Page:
Through archival footage and interviews with the players, Polsky shows us the brutal training regimes that ensured the Soviet system was the best. It is hard not to sympathise with these supposed “bad guys”, as they were frequently estranged from their loved ones for almost 12 months a year, and had to fight so hard to be the best as the sport they loved. Yet, to see the bonds formed from this band of brothers is truly inspiring; we see that even in the highest pressure scenarios in sport or politics, friendship can carry people through.

Unfortunately however, there is something that feels frustratingly out of reach in Polsky’s film. While he creates excellent, well contextualised timelines, with some earnestly emotional responses from his subjects (especially Fetishov), Polsky is penchant to glossing over some details a little too easily. Admittedly Polsky packs a lot of weight into the film’s relatively slender 85 minute runtime, but it is does mean that the film’s emotional impact dissipates in personal moments, as too much attention is focused on the might of the team and state.

While emotionally involving documentary filmmaking is always a very difficult task, one feels Polsky is just a little bit restrained at times in respect of his subjects, which makes this otherwise charming story suffer. [Spoiler warning:] The final reveal of Fetishov’s current role in Putin’s government being left unquestioned or largely unparalleled to the past is a particularly interesting oversight, but perhaps like certain details left out from the Soviet era, it is a bit too close to the top to be expressed for now.

Despite this, Red Army is a fascinating look at a team generally regarded as faceless enemies and succeeds in humanising them both as great athletes and normal humans. While the “Miracle” may be met with hostility (ESPN’s recent documentary Of Men and Miracles is a good example of this), there is no denying this intriguing insight from behind the Iron Curtain.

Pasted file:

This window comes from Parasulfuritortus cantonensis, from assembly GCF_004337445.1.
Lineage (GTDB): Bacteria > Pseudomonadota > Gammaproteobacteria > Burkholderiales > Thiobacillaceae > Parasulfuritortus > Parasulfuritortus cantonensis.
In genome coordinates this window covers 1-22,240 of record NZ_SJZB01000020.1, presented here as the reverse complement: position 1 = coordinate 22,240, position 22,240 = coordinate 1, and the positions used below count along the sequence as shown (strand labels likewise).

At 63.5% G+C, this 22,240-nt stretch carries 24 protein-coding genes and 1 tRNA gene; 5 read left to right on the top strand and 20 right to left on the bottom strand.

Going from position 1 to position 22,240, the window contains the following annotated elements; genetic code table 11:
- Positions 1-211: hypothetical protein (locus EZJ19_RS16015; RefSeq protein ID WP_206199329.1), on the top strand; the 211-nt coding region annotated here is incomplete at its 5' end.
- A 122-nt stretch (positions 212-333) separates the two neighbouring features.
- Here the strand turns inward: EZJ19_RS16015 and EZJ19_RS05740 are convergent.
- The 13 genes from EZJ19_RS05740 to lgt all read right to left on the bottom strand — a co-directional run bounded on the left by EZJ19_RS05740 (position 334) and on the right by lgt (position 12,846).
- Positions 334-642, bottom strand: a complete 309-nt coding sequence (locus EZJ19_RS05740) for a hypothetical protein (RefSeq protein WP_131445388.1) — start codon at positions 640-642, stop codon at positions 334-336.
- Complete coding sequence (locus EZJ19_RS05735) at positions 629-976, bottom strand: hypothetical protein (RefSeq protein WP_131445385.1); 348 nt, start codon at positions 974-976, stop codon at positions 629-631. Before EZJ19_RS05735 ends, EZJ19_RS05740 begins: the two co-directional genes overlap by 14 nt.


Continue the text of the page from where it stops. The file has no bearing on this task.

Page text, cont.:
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In the great Westerns of Sergio Leone (A Fistful of Dollars, For A Few Dollars More) and Clint Eastwood (Unforgiven) a man always comes to town. The man in question – like Eastwood’s Man With No Name in Leone’s films – is an imperfect protagonist (or anti-hero) who brings retribution to an also corrupt society. The brilliance of the documentary Welcome To Leith is that is also revolves around a man who comes to town, yet he is no hero, but a frightening real-life antagonist.

Leith, North Dakota was founded in 1910 and is one of America’s smallest cities, with a population of 16 as of the 2010 census. After the railroad was abandoned in Leith in 1984 it became deeply isolated, yet there is a close-knit community within the city. In 2012 Craig Cobb, the notorious white supremacist, rather anonymously moved into the town and quickly and easily began buying up land from the locals. Things became scary when he started moving neo-nazis into the town, stocking up on weapons and patrolling the streets.

Welcome To Leith picks up this story, initially from the point of view of the long-term locals, who become aware of Cobb’s plans to grow the town into a majority white supremacist enclave and endeavor to kick him out by any legal means necessary. While the film does deal with the legal aspects of this standoff, the real thrill of watching the film comes from the way in which the tension between Cobb and the town boils over into physical action. Much like a Spaghetti Western, the opposing forces frequently come into direct conflict, which makes the ideological struggle very real.

The film also offers Cobb and his supporters screen time, which sheds light on their perspective and builds tension, but it never plays in their favour (as the British TV documentary The Battle for Barking also didn’t for the BNP.) To hear Cobb’s views from the horse’s mouth leaves no doubt that this recalcitrant man offers a senseless vision of division, chaos and hopelessness. Only those whose political leaning comes from a place of irrational prejudice, entitlement and anger could be convinced.

Directors Nichols and Walker do well to create a real sense of isolation in Leith; beautiful cinematography of the sweeping landscapes outside of the town shows just how cut-off this community is. There is a vital sense in the film that Leith is really the frontier between a compassionate and accepting American way of life and a despair ridden white nationalism. Ultimately the film’s open ending leaves a sense of frustration in the viewer – perhaps there’s room for a sequel – but also a crucial sense of vigilance towards this ongoing struggle.